A trusted mentor (one of my former news directors) told me not to bother pursuing a master’s of Journalism. “What’s for?!” she asked, pointing out I’d already spent over 10 years in the industry. She was right: there was no point…and my heart was telling me no. I looked at programs focusing on women’s issues and political science, but none of them really struck a chord–not because these weren’t worthy or noble areas of study, but because my heart was pulling me in another direction.

I’ve always enjoyed volunteering: at my local church growing up, at Rogers Television and with Junior Achievement in both Calgary and Vancouver. There’s nothing more rewarding than giving back to the community. I knew I wanted my masters to intersect with my passion…a passion that recently underwent a shift by way of my faith. 2017 was a transformational year, leading me deeper into my walk with God. Suddenly, this wasn’t about volunteering, but about serving: giving of myself to my church and community in response to the awesome things God was doing in my life.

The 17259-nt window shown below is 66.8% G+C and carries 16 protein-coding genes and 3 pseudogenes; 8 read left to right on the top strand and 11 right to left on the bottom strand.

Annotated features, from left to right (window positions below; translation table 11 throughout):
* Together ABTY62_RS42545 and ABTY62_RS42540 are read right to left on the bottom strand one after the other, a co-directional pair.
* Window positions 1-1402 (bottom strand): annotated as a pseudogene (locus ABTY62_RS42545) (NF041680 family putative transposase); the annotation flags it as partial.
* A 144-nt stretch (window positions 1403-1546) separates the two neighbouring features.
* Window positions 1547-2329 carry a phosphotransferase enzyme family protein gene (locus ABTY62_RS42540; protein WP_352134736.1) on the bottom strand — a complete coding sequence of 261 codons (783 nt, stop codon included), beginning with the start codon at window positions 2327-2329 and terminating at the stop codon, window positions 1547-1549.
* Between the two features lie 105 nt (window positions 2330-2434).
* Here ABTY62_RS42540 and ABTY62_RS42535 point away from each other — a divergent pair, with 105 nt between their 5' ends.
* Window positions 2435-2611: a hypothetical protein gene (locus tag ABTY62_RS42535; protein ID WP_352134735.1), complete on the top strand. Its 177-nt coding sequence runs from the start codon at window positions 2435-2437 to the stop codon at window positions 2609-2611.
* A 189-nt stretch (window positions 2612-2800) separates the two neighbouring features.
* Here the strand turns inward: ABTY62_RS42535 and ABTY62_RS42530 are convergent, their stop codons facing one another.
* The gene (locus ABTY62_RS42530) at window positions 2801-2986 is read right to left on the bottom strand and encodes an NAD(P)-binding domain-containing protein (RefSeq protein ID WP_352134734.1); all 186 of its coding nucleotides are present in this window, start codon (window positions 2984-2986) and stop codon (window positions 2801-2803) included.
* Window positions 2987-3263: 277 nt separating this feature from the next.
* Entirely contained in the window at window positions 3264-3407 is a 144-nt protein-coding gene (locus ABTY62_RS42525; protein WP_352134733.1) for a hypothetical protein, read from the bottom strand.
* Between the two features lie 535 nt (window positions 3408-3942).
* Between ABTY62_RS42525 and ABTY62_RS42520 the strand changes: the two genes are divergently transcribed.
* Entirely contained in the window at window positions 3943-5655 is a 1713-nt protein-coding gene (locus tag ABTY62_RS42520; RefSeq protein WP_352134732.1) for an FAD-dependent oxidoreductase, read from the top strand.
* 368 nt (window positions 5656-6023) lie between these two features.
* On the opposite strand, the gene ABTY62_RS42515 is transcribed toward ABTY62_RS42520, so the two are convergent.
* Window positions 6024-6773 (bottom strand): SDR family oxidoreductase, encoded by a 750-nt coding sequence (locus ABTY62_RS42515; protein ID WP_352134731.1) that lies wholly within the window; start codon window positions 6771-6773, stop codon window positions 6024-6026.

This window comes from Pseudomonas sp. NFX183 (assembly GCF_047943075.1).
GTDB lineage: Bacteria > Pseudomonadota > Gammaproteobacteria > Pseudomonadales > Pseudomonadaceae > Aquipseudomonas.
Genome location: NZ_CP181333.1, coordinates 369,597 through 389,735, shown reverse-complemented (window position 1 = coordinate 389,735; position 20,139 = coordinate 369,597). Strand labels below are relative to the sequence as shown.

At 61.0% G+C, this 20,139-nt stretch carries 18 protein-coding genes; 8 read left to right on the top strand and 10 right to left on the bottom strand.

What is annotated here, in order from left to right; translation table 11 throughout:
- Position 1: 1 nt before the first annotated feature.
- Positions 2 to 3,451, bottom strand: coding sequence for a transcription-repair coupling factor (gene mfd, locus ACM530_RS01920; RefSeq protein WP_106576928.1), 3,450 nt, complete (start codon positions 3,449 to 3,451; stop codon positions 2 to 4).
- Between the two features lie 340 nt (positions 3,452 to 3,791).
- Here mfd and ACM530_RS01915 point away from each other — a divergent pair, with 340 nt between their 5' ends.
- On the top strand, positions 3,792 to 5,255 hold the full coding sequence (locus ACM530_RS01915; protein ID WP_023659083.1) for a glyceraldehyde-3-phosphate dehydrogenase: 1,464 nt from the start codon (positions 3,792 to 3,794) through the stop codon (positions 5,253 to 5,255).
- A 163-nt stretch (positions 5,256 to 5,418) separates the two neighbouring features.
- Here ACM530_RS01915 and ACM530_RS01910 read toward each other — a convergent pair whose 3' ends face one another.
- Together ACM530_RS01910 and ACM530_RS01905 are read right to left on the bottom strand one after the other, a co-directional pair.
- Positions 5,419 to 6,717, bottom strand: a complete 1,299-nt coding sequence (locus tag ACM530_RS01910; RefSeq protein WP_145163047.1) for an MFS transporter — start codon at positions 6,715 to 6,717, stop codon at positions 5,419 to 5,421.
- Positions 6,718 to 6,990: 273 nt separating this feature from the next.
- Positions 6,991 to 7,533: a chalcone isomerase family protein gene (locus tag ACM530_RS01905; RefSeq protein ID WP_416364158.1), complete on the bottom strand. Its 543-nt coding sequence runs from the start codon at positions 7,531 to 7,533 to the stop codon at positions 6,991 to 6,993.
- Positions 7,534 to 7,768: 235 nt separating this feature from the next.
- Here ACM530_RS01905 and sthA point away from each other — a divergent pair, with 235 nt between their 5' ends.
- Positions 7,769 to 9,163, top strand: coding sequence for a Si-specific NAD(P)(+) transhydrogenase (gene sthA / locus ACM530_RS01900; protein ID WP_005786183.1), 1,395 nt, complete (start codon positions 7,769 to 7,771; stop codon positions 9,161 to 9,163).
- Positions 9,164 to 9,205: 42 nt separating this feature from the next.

That year, I decided to send a ‘thank you’ note to someone who’d helped me very early on in my career. While looking up his mailing address, I came across Trinity Western University and decided to check them out. That’s how I found their Masters of leadership program. Immediately, I knew it was the one: I knew it then, and on my first day of classes back in January 2018…and even now as I’m midway through course #4.

There is something about studying Transformational Servant Leadership–leading like Jesus–and applying those timeless principles to your work life. The journey, so far, has been character building and deeply challenging, forcing me to examine my actions and decisions through the lense of my faith. To boil this down: am I doing unto others as I would have them do unto me (Matt. 7:12 NIV)? The honest answer is no. I know I can do better.

And this is what my leadership journey is all about: doing better. My focus is on nonprofits (more about that project in a future post) and it intersects with journalism. My leadership studies are preparing me for this next phase in the journey. Once again, the intersection of life, work and faith.